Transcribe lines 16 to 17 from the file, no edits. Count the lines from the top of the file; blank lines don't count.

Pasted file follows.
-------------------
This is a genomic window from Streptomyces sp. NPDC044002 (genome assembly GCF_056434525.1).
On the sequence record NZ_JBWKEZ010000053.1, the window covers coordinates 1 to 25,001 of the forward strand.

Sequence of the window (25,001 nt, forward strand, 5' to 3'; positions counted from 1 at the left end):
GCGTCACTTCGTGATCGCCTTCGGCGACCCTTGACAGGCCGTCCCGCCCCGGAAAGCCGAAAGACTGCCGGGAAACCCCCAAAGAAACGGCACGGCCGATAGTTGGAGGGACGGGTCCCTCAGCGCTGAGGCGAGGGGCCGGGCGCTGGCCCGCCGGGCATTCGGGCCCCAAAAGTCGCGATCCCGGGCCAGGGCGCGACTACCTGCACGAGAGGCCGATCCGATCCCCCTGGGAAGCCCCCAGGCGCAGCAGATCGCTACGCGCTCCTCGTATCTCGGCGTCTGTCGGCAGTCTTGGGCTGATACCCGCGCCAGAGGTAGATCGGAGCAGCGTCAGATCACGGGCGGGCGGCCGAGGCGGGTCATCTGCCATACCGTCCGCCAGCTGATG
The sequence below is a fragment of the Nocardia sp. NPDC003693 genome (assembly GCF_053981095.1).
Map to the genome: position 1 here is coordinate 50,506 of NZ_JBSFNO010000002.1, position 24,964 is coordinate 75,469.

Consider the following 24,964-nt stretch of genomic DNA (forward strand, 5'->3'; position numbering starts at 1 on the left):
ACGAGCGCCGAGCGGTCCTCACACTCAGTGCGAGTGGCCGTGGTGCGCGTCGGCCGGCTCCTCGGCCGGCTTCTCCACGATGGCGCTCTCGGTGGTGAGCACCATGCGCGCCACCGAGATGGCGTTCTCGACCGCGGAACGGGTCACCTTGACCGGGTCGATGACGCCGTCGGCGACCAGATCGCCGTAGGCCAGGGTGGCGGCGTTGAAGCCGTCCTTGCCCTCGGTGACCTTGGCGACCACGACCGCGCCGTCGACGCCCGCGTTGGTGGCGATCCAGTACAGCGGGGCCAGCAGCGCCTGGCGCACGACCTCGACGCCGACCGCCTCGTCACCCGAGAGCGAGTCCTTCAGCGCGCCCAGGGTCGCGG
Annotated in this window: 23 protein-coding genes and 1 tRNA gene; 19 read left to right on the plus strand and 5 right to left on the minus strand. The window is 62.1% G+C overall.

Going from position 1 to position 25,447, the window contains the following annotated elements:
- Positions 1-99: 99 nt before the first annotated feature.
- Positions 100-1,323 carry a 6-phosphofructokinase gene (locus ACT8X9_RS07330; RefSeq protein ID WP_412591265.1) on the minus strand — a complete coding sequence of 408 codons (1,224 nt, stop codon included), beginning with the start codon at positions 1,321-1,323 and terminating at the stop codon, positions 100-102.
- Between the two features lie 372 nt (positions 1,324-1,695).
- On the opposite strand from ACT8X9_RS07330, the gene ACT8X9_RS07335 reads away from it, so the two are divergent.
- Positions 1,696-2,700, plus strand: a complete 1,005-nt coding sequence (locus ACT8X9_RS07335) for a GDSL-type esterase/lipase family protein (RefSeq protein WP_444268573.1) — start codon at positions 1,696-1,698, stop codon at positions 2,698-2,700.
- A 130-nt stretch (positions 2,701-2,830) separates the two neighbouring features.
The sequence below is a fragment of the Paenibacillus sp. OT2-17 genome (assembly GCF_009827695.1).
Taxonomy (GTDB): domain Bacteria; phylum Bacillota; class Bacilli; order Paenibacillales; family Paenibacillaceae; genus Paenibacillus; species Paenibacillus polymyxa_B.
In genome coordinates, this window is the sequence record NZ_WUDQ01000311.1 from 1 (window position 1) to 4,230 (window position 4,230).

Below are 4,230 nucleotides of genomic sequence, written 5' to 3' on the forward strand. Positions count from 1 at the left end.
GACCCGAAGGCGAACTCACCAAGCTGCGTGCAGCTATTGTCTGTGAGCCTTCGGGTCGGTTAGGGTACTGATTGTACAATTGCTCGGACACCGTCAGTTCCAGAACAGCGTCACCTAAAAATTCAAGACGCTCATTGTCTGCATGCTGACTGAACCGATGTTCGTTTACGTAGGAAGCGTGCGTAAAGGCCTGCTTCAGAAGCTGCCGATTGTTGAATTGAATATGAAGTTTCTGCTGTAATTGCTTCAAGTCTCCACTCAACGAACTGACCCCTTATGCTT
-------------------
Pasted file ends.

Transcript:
- A 130-nt stretch (positions 2,701-2,830) separates the two neighbouring features.
The sequence below is a fragment of the Paenibacillus sp. OT2-17 genome (assembly GCF_009827695.1).